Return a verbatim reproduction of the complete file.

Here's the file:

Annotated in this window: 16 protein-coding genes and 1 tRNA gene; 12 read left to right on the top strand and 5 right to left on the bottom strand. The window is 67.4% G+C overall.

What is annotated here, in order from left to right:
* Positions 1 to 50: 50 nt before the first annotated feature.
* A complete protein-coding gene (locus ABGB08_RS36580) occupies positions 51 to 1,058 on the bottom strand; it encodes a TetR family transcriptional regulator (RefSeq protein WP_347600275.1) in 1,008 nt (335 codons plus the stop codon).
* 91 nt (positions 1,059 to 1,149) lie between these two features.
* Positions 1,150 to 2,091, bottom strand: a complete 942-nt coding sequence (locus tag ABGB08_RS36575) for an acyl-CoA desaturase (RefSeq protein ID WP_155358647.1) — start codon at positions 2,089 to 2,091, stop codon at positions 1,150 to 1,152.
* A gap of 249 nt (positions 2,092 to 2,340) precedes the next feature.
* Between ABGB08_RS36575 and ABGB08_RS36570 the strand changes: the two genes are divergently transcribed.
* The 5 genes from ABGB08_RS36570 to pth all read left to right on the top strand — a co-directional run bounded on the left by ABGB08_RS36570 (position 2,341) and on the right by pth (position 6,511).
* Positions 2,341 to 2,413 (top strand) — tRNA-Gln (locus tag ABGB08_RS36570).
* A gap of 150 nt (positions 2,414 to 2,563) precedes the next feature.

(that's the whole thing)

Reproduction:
Annotated in this window: 16 protein-coding genes and 1 tRNA gene; 12 read left to right on the top strand and 5 right to left on the bottom strand. The window is 67.4% G+C overall.

What is annotated here, in order from left to right:
* Positions 1 to 50: 50 nt before the first annotated feature.
* A complete protein-coding gene (locus ABGB08_RS36580) occupies positions 51 to 1,058 on the bottom strand; it encodes a TetR family transcriptional regulator (RefSeq protein WP_347600275.1) in 1,008 nt (335 codons plus the stop codon).
* 91 nt (positions 1,059 to 1,149) lie between these two features.
* Positions 1,150 to 2,091, bottom strand: a complete 942-nt coding sequence (locus tag ABGB08_RS36575) for an acyl-CoA desaturase (RefSeq protein ID WP_155358647.1) — start codon at positions 2,089 to 2,091, stop codon at positions 1,150 to 1,152.
* A gap of 249 nt (positions 2,092 to 2,340) precedes the next feature.
* Between ABGB08_RS36575 and ABGB08_RS36570 the strand changes: the two genes are divergently transcribed.
* The 5 genes from ABGB08_RS36570 to pth all read left to right on the top strand — a co-directional run bounded on the left by ABGB08_RS36570 (position 2,341) and on the right by pth (position 6,511).
* Positions 2,341 to 2,413 (top strand) — tRNA-Gln (locus tag ABGB08_RS36570).
* A gap of 150 nt (positions 2,414 to 2,563) precedes the next feature.